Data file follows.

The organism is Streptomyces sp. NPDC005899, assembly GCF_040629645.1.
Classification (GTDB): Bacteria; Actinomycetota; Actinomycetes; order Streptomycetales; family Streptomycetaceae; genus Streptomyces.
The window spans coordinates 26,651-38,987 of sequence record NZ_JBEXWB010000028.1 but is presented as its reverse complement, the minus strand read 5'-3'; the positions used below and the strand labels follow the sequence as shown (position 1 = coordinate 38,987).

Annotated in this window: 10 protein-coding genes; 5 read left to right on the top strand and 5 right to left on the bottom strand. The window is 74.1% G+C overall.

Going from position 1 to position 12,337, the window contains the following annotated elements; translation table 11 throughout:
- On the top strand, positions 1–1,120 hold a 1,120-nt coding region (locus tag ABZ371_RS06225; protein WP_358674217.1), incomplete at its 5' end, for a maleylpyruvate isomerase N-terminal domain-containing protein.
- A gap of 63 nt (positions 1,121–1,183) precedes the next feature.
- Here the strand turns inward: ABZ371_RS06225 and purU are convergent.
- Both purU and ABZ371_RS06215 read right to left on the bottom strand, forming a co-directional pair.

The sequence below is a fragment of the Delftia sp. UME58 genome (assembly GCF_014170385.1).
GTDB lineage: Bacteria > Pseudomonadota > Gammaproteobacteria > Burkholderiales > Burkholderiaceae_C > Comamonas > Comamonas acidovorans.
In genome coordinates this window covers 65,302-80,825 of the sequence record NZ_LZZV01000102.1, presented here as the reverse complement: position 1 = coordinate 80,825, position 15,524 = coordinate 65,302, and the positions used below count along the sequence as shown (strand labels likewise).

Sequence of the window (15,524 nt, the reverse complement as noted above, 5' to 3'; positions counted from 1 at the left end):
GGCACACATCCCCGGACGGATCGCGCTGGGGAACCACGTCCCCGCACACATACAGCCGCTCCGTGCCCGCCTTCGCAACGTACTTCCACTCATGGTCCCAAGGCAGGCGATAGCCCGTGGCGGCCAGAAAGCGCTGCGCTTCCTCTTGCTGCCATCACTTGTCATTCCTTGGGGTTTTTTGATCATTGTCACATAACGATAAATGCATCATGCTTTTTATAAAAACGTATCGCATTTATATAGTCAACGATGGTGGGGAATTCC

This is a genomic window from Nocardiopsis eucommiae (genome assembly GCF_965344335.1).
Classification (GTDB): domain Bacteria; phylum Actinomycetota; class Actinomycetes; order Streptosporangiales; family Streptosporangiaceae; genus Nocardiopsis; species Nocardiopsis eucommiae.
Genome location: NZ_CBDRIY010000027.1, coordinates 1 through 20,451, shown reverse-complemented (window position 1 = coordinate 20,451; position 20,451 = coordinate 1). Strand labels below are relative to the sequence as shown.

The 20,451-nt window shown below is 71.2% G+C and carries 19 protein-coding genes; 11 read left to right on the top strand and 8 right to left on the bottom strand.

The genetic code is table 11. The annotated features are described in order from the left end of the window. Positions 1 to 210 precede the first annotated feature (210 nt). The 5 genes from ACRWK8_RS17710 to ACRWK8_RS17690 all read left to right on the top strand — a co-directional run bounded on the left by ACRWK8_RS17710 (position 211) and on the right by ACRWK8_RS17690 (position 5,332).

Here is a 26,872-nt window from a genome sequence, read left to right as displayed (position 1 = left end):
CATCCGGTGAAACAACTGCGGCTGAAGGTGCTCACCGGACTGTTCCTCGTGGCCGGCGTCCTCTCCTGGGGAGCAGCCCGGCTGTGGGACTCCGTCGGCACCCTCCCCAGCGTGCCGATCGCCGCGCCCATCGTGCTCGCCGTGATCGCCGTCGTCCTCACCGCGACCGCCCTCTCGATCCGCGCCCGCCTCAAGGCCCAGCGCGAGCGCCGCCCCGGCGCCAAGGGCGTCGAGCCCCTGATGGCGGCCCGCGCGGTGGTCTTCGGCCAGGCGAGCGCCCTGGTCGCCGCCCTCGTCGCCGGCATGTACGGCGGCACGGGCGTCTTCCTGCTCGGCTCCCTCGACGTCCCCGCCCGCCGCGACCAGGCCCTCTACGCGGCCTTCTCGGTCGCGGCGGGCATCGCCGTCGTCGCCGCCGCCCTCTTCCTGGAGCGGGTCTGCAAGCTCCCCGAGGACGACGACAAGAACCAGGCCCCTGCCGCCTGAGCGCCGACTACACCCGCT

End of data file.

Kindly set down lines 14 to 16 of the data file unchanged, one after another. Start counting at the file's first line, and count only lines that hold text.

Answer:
GGCACACATCCCCGGACGGATCGCGCTGGGGAACCACGTCCCCGCACACATACAGCCGCTCCGTGCCCGCCTTCGCAACGTACTTCCACTCATGGTCCCAAGGCAGGCGATAGCCCGTGGCGGCCAGAAAGCGCTGCGCTTCCTCTTGCTGCCATCACTTGTCATTCCTTGGGGTTTTTTGATCATTGTCACATAACGATAAATGCATCATGCTTTTTATAAAAACGTATCGCATTTATATAGTCAACGATGGTGGGGAATTCC

This is a genomic window from Nocardiopsis eucommiae (genome assembly GCF_965344335.1).
Classification (GTDB): domain Bacteria; phylum Actinomycetota; class Actinomycetes; order Streptosporangiales; family Streptosporangiaceae; genus Nocardiopsis; species Nocardiopsis eucommiae.